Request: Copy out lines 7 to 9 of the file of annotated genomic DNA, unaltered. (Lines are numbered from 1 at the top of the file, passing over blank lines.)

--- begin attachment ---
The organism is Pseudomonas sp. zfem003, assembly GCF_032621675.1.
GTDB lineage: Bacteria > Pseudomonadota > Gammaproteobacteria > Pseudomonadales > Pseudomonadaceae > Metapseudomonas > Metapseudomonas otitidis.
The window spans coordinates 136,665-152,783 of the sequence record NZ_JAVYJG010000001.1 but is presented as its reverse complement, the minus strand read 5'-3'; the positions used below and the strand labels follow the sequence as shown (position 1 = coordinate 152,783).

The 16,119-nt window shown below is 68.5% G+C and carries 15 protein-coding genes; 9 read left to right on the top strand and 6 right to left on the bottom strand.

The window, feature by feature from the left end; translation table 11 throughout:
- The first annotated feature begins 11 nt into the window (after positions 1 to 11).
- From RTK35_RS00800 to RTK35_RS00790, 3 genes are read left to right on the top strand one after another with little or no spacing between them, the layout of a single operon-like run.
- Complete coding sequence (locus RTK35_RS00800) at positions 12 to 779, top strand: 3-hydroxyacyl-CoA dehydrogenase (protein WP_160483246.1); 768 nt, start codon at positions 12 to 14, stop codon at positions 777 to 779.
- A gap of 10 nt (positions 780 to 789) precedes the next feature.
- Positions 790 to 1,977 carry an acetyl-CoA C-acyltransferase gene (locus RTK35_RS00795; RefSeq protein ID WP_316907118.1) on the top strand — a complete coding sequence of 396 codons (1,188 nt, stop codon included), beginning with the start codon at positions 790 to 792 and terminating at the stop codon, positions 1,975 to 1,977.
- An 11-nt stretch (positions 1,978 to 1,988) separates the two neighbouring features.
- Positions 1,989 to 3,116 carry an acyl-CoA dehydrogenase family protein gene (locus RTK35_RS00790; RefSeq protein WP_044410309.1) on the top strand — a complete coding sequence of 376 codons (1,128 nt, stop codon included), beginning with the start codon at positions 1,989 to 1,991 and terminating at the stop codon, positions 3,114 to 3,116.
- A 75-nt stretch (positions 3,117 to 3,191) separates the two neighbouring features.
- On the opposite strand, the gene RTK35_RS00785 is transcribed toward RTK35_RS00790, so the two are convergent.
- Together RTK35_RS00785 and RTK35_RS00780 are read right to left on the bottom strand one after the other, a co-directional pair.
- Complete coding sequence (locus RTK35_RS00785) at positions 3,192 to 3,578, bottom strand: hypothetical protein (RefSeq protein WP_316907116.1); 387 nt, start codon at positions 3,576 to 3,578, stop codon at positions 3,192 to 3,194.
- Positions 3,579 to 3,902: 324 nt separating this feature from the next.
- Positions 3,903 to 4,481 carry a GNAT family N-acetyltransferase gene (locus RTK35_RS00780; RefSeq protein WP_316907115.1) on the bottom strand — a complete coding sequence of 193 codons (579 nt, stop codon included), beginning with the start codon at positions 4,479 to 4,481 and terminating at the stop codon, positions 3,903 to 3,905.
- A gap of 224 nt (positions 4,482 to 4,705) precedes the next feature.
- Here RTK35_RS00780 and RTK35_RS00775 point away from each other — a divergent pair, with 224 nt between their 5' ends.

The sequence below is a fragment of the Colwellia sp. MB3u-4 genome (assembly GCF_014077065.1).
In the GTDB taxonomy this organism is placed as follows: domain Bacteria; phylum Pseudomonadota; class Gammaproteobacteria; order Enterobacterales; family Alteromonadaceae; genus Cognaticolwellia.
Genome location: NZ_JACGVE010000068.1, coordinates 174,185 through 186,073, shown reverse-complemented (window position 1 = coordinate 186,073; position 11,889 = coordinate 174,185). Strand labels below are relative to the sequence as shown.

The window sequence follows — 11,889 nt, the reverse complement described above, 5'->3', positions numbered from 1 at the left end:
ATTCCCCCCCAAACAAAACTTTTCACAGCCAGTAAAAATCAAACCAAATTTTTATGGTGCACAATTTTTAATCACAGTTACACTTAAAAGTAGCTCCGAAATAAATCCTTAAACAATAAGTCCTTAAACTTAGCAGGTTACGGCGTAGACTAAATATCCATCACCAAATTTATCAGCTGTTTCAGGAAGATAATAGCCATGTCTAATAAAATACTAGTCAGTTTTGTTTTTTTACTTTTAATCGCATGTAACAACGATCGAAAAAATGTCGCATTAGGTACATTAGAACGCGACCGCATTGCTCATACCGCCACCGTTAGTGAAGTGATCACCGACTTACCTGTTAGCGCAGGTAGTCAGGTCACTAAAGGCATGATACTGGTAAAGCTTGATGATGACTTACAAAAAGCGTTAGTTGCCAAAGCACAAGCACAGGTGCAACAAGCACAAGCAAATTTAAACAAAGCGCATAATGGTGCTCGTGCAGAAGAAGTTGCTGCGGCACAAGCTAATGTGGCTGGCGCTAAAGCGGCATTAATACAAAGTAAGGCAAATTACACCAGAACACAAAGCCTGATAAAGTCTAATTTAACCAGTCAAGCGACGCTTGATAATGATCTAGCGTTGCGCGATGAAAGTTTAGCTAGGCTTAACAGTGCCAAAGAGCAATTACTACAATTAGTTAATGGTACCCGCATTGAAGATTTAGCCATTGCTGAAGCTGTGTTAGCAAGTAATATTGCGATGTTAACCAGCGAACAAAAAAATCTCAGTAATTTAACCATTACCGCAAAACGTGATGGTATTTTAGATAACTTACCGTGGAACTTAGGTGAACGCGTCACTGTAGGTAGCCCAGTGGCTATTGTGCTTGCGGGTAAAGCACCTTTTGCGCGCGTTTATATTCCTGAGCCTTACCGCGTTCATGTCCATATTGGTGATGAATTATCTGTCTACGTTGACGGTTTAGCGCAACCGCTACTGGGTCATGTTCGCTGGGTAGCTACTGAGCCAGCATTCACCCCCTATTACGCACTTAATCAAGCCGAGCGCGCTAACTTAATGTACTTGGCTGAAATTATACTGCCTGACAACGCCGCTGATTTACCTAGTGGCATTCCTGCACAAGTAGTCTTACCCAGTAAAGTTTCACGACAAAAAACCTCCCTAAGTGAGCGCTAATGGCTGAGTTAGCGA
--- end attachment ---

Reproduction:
- From RTK35_RS00800 to RTK35_RS00790, 3 genes are read left to right on the top strand one after another with little or no spacing between them, the layout of a single operon-like run.
- Complete coding sequence (locus RTK35_RS00800) at positions 12 to 779, top strand: 3-hydroxyacyl-CoA dehydrogenase (protein WP_160483246.1); 768 nt, start codon at positions 12 to 14, stop codon at positions 777 to 779.
- A gap of 10 nt (positions 780 to 789) precedes the next feature.